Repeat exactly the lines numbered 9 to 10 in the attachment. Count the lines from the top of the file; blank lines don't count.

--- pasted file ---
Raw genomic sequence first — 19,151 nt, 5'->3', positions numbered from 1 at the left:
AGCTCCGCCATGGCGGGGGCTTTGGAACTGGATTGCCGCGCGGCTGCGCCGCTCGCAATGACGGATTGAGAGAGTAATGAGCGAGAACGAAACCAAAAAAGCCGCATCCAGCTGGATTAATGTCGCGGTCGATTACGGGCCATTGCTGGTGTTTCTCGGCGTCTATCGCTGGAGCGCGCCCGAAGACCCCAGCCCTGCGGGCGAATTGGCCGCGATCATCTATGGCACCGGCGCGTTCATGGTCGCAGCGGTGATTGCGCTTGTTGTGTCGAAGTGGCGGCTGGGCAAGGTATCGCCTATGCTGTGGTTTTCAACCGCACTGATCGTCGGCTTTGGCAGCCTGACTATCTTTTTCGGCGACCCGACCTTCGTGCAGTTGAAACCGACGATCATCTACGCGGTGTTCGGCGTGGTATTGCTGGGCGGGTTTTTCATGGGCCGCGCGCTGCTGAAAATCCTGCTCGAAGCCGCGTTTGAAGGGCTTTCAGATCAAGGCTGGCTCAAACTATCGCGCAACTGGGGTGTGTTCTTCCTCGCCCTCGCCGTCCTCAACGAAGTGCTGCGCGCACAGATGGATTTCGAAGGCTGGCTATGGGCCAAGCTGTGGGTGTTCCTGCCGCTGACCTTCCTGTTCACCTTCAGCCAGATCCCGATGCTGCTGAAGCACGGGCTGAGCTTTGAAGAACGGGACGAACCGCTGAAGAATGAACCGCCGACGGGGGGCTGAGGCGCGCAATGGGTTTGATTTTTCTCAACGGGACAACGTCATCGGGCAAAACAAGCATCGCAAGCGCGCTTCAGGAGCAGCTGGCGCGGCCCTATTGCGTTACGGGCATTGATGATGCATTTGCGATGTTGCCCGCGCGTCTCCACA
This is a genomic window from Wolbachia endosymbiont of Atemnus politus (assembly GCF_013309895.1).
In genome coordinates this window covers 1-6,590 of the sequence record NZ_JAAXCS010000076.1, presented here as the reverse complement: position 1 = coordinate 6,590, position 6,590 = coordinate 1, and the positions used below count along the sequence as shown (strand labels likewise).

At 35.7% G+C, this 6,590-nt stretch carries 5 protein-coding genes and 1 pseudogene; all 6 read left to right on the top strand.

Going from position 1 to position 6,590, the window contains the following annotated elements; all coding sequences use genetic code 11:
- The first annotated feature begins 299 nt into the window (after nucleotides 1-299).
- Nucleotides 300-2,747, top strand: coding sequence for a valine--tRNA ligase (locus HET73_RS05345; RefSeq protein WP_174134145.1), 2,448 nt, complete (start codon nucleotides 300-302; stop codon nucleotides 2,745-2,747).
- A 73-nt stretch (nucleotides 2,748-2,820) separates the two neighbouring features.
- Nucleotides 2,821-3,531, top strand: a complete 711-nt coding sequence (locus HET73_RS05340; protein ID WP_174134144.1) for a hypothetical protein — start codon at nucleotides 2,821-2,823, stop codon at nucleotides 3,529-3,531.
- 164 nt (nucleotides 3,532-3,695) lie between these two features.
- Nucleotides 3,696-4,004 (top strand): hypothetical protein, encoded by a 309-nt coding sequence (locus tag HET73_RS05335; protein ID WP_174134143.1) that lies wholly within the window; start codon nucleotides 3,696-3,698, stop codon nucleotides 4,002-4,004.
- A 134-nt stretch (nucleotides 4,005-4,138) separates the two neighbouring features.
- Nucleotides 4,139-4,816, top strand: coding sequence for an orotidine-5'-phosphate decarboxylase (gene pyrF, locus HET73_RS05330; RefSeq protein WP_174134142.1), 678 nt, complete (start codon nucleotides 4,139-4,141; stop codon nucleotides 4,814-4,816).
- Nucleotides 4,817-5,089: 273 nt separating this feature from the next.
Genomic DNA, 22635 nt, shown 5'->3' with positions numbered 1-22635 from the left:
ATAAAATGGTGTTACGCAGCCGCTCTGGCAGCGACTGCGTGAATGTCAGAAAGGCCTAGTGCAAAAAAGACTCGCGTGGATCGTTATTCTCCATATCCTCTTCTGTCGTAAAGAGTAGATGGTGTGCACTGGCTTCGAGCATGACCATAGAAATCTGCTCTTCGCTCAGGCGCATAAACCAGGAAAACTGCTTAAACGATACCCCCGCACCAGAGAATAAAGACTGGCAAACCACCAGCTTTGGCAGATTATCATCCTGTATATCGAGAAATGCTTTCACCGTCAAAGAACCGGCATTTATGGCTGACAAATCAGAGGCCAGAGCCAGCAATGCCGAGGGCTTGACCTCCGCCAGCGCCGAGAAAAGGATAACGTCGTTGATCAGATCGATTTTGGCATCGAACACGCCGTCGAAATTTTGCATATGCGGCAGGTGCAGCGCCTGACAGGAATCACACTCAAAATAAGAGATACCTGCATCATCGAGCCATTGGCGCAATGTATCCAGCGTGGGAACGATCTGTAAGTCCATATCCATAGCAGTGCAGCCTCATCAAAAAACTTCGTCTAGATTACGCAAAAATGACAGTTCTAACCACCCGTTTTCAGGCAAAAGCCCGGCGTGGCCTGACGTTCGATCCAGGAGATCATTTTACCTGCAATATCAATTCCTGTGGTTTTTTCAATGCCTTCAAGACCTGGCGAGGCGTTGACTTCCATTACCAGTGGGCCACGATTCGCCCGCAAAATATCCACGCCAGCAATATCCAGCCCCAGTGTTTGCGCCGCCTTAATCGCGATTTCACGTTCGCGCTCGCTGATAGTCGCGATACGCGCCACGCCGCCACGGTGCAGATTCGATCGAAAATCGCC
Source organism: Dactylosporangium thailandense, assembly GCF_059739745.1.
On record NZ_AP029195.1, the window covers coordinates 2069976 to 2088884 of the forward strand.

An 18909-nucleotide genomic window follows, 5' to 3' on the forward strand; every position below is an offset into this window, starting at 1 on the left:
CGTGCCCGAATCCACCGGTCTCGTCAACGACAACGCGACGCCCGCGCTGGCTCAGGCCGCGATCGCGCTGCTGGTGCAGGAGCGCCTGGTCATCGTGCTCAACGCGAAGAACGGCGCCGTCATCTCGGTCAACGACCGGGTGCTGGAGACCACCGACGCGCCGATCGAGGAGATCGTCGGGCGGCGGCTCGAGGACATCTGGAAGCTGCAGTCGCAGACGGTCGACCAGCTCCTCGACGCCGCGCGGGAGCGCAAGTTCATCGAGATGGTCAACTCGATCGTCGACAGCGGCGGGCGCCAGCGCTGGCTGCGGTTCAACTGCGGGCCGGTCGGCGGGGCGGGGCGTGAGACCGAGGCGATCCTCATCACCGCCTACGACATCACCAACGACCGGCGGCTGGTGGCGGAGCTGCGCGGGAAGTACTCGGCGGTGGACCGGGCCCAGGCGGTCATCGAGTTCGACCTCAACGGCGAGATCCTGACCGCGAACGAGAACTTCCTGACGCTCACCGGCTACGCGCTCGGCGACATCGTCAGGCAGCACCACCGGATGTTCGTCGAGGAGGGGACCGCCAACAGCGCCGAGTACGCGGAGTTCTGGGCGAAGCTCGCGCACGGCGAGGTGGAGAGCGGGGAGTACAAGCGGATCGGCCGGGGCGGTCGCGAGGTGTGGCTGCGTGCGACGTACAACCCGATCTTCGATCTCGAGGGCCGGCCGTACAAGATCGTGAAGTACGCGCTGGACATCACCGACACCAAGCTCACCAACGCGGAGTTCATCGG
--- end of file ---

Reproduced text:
- A 73-nt stretch (nucleotides 2,748-2,820) separates the two neighbouring features.
- Nucleotides 2,821-3,531, top strand: a complete 711-nt coding sequence (locus HET73_RS05340; protein ID WP_174134144.1) for a hypothetical protein — start codon at nucleotides 2,821-2,823, stop codon at nucleotides 3,529-3,531.